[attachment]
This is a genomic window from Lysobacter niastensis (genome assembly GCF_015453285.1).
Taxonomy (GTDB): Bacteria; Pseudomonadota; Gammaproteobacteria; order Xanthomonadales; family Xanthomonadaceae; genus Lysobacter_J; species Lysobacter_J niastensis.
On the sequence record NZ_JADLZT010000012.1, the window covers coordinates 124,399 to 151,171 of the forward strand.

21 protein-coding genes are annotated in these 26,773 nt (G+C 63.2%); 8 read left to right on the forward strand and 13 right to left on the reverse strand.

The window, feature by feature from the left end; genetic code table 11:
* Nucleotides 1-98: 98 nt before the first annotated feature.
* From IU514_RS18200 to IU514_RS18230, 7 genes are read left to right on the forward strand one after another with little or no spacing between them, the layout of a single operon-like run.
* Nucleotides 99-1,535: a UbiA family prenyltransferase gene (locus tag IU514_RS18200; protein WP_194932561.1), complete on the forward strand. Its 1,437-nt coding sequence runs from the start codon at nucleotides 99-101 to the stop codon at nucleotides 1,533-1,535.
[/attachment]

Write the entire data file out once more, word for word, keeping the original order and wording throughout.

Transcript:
This is a genomic window from Lysobacter niastensis (genome assembly GCF_015453285.1).
Taxonomy (GTDB): Bacteria; Pseudomonadota; Gammaproteobacteria; order Xanthomonadales; family Xanthomonadaceae; genus Lysobacter_J; species Lysobacter_J niastensis.
On the sequence record NZ_JADLZT010000012.1, the window covers coordinates 124,399 to 151,171 of the forward strand.

21 protein-coding genes are annotated in these 26,773 nt (G+C 63.2%); 8 read left to right on the forward strand and 13 right to left on the reverse strand.

The window, feature by feature from the left end; genetic code table 11:
* Nucleotides 1-98: 98 nt before the first annotated feature.
* From IU514_RS18200 to IU514_RS18230, 7 genes are read left to right on the forward strand one after another with little or no spacing between them, the layout of a single operon-like run.
* Nucleotides 99-1,535: a UbiA family prenyltransferase gene (locus tag IU514_RS18200; protein WP_194932561.1), complete on the forward strand. Its 1,437-nt coding sequence runs from the start codon at nucleotides 99-101 to the stop codon at nucleotides 1,533-1,535.